Having grown up in an area of northern France that specialised in textiles, Matisse had always loved fabric, collected scraps throughout his adult life and often reflected that fascination in his paintings.
And at this stage in his career, we find a fusion, a seamless blending, between ‘fine art’ (whatever that means) and graphic design.
Two of book covers are worth particular mention – one was for the 1952 book, The Decisive Moment, a collection of photographs by Henri Cartier-Bresson, who photographed his fellow artist more than once, and the second was for a 1949 title, Les Fauves, by Georges Duthuit. It was as though Matisse had come full circle.
|The Fall of Icarus (1943)|
Not only was he often in physical discomfort in his later years, but there was an emotional toll too.
His wife had left him; one son was in New York and another in the Resistance along with his daughter, who was incredibly lucky to survive torture by the Gestapo at the end of the war.
In the plate for Jazz, Monsieur Loyal, we surely see a silhouette of de Gaulle and with it, a rare political statement from the artist.
Picasso regarded his long-time rival as “a magician” when it came to colour.
Ah yes: colour. A passion for colour imbued by the revelation of the dazzling light of the south in a son of the north, so like van Gogh before him.
And the vibrancy of these works is astonishing. Surely, you find yourself asking, that colour should not sit well with that one? But they do.
There is a luminosity too.
|Christmas Eve (1952)|
Some works were intended as maquettes for carpets or friezes and stained glass, including the windows at the chapel at Vence, which he designed and oversaw the building of – he even designed the chausables – as a way of thanking a nun who had nursed him. It had church leaders squirming at his approach.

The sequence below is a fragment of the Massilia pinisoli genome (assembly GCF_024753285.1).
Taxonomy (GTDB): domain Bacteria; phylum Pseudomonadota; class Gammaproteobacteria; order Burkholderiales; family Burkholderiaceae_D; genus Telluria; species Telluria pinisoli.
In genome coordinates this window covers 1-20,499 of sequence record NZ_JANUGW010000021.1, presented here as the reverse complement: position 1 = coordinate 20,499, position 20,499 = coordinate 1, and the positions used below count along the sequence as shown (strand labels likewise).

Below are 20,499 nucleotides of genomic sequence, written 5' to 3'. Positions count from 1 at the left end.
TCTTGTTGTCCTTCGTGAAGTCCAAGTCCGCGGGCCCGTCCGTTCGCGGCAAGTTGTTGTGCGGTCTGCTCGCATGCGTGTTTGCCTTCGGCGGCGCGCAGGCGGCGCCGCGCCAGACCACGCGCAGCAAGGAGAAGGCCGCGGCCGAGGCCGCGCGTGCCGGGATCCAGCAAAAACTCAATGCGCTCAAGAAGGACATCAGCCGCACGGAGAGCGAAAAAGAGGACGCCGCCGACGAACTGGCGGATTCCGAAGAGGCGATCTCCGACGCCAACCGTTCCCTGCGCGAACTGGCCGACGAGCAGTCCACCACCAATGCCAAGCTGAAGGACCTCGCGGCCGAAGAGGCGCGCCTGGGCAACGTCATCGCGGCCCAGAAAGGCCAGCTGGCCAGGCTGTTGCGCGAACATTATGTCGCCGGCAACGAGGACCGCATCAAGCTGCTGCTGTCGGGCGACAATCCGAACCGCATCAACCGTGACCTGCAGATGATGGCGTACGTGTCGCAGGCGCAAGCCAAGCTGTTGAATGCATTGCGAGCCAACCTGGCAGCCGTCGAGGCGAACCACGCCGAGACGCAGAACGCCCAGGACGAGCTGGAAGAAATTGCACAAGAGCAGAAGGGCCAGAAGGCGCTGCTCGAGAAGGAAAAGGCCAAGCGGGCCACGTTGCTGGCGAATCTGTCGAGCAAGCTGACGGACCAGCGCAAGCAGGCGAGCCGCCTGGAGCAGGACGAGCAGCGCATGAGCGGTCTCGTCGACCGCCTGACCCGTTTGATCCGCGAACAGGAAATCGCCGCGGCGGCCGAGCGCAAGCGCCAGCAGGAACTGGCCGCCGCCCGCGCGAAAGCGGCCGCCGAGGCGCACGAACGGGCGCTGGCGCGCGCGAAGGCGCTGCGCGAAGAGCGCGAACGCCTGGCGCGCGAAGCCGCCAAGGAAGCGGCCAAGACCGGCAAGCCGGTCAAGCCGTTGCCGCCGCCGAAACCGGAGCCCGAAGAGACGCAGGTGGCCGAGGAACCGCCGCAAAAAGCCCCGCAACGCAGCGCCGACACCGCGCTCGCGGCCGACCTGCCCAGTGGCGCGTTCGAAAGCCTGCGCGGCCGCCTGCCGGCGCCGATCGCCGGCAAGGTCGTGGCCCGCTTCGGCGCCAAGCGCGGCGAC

Matisse himself was a non-believer, having thrown off the oppressive, dark religion of his youth, but it’s hard not to see something spiritual in these works: a light that burns ever brighter as he moved toward the inevitable.
The final room pairs one maquette with the stained glass window that was subsequently produced. Christmas Eve (1952) contains little in the way of obvious religious iconography, but it radiates something that goes beyond simple colour or form or, as some might patronisingly describe it, ‘decoration’.
A life struggling to put onto canvas or paper what he saw and felt was almost over. But in these final works it is undoubtedly the case that Matisse created something extraordinary and very special: something continues to glow like a star.
And no: your five-year-old really couldn’t do the same.
• Henri Matisse: The cut-outs is at the Tate Modern in London until 7 September and then, from October, at the Museum of Modern Art in new York.